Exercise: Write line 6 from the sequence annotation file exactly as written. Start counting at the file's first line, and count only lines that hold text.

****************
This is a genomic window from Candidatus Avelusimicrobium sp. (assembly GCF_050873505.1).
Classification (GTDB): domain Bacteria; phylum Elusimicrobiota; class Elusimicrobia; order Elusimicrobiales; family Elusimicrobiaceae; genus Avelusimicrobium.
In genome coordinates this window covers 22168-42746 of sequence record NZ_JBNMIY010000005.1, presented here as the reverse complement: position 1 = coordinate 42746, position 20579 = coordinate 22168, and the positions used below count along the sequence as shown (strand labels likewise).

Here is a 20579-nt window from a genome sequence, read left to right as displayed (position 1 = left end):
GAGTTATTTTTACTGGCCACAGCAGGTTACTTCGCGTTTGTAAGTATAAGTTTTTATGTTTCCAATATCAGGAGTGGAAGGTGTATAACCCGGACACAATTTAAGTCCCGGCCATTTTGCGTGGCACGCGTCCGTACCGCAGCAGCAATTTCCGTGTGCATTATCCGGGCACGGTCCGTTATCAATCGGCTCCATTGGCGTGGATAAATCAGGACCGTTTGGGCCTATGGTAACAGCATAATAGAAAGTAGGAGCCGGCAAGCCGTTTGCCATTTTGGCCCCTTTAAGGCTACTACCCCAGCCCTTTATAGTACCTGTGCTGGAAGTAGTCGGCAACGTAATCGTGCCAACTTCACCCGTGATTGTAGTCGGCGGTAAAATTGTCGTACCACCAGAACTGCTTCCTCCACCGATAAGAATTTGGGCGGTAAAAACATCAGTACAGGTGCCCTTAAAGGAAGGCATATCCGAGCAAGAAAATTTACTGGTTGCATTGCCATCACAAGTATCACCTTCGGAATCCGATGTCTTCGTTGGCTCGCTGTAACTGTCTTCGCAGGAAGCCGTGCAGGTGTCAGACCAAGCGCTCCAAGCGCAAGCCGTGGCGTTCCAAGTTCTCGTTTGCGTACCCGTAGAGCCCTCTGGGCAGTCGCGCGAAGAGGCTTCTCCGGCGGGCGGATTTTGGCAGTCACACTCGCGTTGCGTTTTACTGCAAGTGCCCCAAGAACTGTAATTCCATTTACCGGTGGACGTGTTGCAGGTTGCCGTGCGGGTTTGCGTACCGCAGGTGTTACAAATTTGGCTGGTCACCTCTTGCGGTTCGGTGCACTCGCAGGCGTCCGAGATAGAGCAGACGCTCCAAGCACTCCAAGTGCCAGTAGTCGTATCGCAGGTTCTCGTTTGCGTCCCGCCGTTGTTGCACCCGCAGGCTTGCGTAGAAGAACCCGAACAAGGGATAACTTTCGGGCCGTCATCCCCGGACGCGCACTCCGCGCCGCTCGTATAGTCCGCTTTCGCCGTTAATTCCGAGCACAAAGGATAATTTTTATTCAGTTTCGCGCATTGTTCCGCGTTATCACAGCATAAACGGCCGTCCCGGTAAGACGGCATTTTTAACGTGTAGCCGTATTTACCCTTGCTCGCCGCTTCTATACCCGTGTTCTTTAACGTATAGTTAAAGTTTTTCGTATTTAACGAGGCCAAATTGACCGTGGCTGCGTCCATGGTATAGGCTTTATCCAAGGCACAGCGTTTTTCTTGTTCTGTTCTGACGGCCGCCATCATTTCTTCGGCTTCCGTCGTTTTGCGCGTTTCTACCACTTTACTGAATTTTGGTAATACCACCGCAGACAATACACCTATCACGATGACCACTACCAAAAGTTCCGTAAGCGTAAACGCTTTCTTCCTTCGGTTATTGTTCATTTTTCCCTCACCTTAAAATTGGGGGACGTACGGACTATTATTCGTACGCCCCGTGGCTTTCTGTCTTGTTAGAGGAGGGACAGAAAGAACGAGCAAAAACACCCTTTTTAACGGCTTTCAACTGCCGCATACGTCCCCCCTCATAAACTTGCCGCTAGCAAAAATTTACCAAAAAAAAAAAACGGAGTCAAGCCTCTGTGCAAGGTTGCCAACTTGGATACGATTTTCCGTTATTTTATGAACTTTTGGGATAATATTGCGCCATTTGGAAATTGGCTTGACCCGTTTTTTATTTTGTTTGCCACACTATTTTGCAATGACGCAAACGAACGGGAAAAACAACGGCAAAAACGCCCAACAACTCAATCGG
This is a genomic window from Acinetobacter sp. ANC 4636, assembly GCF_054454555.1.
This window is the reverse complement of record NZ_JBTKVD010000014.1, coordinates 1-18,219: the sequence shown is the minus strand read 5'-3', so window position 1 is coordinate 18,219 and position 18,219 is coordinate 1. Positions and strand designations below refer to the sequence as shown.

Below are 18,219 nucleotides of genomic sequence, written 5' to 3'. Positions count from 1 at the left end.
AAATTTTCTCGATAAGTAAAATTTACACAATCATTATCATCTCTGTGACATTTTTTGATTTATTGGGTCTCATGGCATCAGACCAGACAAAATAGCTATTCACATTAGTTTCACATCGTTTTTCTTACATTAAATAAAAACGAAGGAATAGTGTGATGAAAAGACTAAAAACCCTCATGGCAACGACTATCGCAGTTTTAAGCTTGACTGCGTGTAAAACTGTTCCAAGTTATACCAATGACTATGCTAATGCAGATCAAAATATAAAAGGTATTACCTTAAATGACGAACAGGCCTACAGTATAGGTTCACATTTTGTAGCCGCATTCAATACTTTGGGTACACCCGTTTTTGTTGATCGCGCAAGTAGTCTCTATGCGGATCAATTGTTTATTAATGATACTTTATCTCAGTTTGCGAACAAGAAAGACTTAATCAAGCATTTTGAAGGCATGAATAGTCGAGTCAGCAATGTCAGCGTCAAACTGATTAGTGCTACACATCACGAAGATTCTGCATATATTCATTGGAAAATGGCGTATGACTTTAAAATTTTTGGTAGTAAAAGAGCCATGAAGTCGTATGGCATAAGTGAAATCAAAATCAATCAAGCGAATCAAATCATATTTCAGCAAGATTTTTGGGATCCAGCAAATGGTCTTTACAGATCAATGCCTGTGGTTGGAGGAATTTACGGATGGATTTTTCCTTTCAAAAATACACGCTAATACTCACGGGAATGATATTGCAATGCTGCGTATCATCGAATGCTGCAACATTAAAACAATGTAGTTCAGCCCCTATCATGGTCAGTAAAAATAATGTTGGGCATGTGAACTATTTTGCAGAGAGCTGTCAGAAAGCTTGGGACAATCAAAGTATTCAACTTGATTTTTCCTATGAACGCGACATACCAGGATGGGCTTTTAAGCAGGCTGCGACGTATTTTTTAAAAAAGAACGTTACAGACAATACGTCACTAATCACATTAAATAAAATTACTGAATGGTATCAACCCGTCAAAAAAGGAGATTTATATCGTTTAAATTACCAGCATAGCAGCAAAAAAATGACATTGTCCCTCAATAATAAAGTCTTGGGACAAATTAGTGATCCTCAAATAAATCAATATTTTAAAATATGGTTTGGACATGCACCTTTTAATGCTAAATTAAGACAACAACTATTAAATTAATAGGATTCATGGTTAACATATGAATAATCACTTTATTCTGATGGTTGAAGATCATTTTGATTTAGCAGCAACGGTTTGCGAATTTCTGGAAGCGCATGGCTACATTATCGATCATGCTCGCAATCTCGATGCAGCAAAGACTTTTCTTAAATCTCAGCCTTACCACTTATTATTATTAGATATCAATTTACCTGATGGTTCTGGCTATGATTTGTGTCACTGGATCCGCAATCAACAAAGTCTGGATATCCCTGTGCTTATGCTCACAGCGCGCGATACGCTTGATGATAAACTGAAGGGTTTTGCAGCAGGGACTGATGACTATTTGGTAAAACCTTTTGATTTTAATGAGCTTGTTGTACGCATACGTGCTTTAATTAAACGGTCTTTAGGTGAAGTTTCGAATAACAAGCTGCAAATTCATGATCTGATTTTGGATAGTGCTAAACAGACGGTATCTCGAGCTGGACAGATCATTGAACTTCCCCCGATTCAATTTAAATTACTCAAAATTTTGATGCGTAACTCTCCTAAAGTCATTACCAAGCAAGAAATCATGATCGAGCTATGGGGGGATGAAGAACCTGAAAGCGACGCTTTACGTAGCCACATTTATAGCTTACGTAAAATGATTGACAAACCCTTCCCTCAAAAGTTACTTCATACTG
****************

This is a genomic window from Acinetobacter sp. ANC 4636, assembly GCF_054454555.1.